An NGO Sisters For Change has reported that around 60% of women have faced physical, verbal and sexual abuse in the factories. Many fear that the condition could be worse in the unorganized sector. Apart from violence, many women are often denied their wages in case any reporting of the violence is done. It explains the data from National Sample Survey Office [NSSO] which recounts the steep decline in Women’s Work participation in India. Between 1999-2000 (41.0%) and 2011-12 (32.2%), around 21.46% of decline was observed, which particularly affected the rural women.

When people abuse the MeToo movement or make jokes about it, they automatically become complicit in the injustices being perpetrated against women. When women who have come out are called out Feminazis, it is nothing less than a vicious attempt at downplaying Nazism and vilification of justice seekers. It should be understood by all and especially those who say that MeToo shows the weakness of women, that it is not easy for anyone to come out no matter when they do; and it is equally challenging to recount the horror and to silently go through the mental trauma of the abuse. It must also be understood that many women are still not able to come out for a variety of reasons and it in no way makes them a coward. Instead of cross-questioning the survivors or “alleged” survivors, real questions should be asked from those who have been accused of whether or not they have committed these heinous acts. It is not to suggest that all those who are accused are indeed complicit but in any conventional sense of justice, the benefit of the doubt should go to women because they are the ones who have been en-masse wronged against by every institution for the millennia. Of course, no one should be convicted wrongly, but to say that most women are abusing the movement for personal gains is destructive in nature. Moreover, shouldn’t we as a society introspect ourselves for our fallacies?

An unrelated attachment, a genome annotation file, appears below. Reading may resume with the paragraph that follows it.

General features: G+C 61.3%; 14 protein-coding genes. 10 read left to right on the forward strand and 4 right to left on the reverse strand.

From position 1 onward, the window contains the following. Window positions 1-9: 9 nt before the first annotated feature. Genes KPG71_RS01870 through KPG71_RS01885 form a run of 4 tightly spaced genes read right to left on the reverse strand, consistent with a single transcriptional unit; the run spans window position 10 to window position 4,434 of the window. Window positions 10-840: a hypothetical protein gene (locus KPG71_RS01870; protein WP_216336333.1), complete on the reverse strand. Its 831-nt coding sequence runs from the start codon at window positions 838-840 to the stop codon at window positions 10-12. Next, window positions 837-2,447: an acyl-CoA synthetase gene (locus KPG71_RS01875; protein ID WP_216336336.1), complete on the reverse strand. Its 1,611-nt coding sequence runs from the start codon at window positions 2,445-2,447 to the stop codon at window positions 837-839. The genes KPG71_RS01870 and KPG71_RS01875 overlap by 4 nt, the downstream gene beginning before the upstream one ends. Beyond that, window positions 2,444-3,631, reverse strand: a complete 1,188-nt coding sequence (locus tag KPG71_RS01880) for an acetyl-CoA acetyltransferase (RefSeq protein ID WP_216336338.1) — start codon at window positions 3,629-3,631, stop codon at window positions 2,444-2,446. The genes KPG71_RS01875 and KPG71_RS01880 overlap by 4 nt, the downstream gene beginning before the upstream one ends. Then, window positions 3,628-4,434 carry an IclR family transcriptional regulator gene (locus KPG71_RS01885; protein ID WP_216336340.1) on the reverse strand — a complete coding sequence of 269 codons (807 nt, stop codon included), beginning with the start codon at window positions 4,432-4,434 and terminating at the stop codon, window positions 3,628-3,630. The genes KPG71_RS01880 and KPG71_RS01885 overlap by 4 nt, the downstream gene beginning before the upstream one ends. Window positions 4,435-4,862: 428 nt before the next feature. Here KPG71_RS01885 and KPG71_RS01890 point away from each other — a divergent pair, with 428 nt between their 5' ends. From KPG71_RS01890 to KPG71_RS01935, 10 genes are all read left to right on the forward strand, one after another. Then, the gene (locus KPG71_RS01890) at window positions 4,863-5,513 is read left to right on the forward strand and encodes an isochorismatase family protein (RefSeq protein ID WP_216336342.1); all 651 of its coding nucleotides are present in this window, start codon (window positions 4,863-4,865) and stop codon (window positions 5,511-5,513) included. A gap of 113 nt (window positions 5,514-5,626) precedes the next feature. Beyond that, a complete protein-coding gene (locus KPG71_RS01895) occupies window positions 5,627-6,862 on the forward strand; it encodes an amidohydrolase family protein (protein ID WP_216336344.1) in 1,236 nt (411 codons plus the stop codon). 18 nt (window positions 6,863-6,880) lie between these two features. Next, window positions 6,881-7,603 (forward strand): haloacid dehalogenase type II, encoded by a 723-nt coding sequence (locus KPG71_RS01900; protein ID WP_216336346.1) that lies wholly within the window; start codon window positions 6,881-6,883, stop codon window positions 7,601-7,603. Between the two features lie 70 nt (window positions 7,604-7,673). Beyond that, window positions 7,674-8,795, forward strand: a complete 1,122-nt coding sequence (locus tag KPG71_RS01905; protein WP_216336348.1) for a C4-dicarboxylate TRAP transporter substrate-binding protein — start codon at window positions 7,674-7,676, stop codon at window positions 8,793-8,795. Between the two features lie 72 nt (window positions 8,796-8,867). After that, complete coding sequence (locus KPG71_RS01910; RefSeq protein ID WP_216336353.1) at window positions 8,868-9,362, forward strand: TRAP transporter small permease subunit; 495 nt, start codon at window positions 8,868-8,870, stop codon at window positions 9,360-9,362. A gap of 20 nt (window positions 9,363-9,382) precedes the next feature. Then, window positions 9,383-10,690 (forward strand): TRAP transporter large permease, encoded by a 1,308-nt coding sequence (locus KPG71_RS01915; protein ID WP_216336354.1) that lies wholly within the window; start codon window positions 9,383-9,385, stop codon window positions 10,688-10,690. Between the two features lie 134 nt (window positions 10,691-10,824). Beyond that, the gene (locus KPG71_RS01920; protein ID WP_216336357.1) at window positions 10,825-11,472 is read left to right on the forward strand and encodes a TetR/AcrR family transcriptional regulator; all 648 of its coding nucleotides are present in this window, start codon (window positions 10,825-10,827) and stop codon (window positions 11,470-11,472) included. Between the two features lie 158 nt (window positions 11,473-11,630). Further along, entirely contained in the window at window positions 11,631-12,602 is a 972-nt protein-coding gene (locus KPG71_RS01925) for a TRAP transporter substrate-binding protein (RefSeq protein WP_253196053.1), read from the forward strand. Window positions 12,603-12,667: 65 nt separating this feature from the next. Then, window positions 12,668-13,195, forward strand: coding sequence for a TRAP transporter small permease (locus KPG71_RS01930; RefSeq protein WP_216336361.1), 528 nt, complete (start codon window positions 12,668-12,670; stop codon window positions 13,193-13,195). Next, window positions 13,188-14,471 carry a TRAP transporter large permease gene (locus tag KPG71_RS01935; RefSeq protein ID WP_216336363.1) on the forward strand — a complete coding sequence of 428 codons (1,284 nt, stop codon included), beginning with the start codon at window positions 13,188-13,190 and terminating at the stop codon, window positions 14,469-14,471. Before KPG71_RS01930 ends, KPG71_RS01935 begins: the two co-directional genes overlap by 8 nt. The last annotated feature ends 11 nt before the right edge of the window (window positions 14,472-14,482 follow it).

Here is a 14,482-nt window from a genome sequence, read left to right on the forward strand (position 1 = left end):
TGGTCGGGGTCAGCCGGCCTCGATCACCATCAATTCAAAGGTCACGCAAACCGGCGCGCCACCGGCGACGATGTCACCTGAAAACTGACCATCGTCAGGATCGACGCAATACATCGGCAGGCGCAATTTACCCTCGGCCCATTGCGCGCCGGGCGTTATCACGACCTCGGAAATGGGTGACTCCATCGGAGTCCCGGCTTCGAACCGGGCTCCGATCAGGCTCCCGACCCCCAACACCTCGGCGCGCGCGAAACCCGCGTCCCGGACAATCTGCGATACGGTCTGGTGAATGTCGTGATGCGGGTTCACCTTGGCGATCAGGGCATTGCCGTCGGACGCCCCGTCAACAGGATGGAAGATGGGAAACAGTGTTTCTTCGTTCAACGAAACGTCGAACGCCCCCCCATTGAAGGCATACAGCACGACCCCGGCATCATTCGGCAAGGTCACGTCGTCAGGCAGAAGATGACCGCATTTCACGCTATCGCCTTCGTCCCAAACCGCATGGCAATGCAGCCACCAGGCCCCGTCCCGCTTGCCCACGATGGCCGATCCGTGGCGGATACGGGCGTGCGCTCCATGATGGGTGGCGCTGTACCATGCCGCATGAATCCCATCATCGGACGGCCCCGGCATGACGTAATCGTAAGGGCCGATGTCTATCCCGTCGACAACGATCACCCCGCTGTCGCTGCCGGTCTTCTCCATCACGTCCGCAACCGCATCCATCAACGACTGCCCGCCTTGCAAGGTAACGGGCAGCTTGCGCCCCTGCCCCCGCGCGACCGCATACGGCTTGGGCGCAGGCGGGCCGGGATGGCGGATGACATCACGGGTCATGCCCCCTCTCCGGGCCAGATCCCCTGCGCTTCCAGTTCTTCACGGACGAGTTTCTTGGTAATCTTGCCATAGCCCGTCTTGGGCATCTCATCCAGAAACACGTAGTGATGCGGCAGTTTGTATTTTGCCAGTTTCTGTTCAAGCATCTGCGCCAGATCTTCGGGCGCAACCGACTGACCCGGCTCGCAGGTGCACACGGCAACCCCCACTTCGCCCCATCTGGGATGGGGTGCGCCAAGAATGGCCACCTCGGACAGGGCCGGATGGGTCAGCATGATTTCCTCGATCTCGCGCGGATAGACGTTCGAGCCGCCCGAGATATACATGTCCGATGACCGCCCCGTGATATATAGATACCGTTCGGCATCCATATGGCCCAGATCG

Shouldn’t we take a re look at all the conditioning that is done to legitimize our misogyny? Shouldn’t film industry be held accountable for selling us the filth that legitimizes sexual assaults as fun? Shouldn’t we question the Superstars and singers for popularizing the songs that could easily be judged as disregarding the consent? Shouldn’t the questions be raised to those who hold sway about their silence and the reason of their aloofness from an issue that directly concerns half the humanity?

MeToo may not solve the prevalent problem but it does raise many important questions.